Written by: Therese Kattner
Although most student organizations are short on time and funding, they can still find ways to help prevent problem gambling among group members and in the wider campus community.
Kristy Wanner is the primary developer and former coordinator of Keeping the Score, a coalition of 19 Missouri universities dedicated to preventing problem gambling among students. Keeping the Score is funded by a grant from a state substance abuse consortium housed at the University of Missouri.
Not every program or organization enjoys this kind of support, Wanner recognizes, so here she shares four low-cost strategies for helping students avoid problem gambling.
1) Integrate gambling prevention with other prevention work.
Whether your aim is to prevent gambling problems among organization members or to reach the wider campus community as part of your organization’s mission to serve campus, Wanner suggests adding problem-gambling material to material to any work your group might already be doing to prevent other student problems, such as alcohol abuse or debt.
Print brochures, for example, can be made available where other health and prevention information is available. Wanner also recommends hanging posters where students are accustomed to seeing other informational posters. (To view some of Keeping the Score’s print material, visit http://wellness.missouri.edu/Gambling/order.html.)
Incorporating gambling into other prevention work makes sense because risky behaviors such as problem gambling, alcohol overconsumption, and tobacco use are correlated, Wanner says.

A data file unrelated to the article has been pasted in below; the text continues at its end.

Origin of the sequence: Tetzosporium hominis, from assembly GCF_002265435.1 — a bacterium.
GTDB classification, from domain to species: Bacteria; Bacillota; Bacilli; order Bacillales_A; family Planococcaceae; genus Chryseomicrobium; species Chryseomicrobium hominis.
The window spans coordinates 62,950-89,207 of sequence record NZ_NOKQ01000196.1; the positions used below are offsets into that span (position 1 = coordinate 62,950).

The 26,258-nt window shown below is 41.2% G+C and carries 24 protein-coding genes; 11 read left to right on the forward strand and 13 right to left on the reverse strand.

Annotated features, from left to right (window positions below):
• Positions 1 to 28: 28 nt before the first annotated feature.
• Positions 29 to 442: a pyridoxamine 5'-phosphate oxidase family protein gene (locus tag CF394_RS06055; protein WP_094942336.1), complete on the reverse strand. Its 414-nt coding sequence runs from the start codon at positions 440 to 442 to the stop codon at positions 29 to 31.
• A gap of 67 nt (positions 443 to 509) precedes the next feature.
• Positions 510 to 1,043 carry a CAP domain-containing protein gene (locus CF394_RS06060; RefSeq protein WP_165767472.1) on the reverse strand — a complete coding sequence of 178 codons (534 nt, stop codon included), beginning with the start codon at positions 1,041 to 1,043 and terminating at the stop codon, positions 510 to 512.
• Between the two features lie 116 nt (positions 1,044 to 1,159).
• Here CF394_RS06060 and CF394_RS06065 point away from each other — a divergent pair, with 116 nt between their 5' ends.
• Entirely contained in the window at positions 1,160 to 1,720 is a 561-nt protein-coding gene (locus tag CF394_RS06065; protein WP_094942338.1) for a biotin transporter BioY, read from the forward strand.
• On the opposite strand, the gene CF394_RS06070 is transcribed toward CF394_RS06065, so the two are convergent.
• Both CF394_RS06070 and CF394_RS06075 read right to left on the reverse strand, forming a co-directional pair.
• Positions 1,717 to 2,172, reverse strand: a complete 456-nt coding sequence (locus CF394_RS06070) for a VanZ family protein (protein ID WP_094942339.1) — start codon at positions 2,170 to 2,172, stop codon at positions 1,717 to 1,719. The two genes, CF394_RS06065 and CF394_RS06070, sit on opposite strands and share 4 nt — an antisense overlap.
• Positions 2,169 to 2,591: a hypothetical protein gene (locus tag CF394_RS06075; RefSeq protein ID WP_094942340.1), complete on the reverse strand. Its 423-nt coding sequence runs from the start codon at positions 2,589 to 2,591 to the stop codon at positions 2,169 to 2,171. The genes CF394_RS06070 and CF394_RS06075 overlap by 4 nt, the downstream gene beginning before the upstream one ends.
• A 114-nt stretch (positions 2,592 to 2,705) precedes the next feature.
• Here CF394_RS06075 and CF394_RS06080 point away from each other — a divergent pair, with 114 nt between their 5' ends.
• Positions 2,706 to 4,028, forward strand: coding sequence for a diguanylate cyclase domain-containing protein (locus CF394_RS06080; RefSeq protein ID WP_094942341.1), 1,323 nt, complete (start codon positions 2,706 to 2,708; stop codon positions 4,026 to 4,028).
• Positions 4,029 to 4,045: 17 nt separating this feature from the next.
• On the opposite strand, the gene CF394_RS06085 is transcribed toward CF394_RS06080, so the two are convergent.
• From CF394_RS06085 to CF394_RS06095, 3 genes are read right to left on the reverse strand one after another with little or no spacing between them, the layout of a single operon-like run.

In addition, seeing problem gambling among information about other risky behavior helps people understand that it’s an issue that needs attention.
“Probably the one thing that I found most difficult [in founding Keeping the Score] was that people just don’t recognize gambling as an issue,” Wanner says. “Gambling’s so ubiquitous and ingrained socially that people don’t necessarily know it can become an addiction.”
2) Use the resources that state and national organizations already make available.
Most states have a problem-gambling coalition or alliance that will share educational materials as well as provide speakers who can visit campus, Wanner says. She recommends contacting the National Council on Problem Gambling (www.ncpgambling.org) to find your state’s program.
The National Council on Problem Gambling also has materials available at no charge atwww.ncpgambling.org/i4a/pages/Index.cfm?pageID=3396.
3) Partner with campus departments.
Wanner recommends forming alliances with the following departments:
Get a comprehensive look at how to spot gambling addiction, and outline important steps universities can take to address the problem in terms of referral, treatment and prevention programming. Find out more.
4) Take advantage of National Gambling Awareness Week.
The annual National Gambling Awareness Week (www.npgaw.org) is strategically placed between the Super Bowl and the March Madness basketball tournaments, so it occurs at a time when gambling is already on many people’s minds.
“We’re all being asked to do more with less, so I encourage people to take advantage of that one week to provide awareness if they can’t do it at any other time,” she says.
Several promotional tools (such as public service announcements for radio and television and posters and brochures) are available at no cost through the awareness week’s website at www.npgaw.org/tools/tv.asp.
“People … are so busy, there’s so much on their plates. I think that having the week is such a great way to target your prevention and make an impact without having to do it year-round, if you can’t,” Wanner says.
This article is adapted from an article that appeared in Student Affairs Leader, 38.2 (2010), 1-2.
For an additional resource on this topic, check out our online seminar:
Gambling Addiction: Policy, Prevention and Referral.
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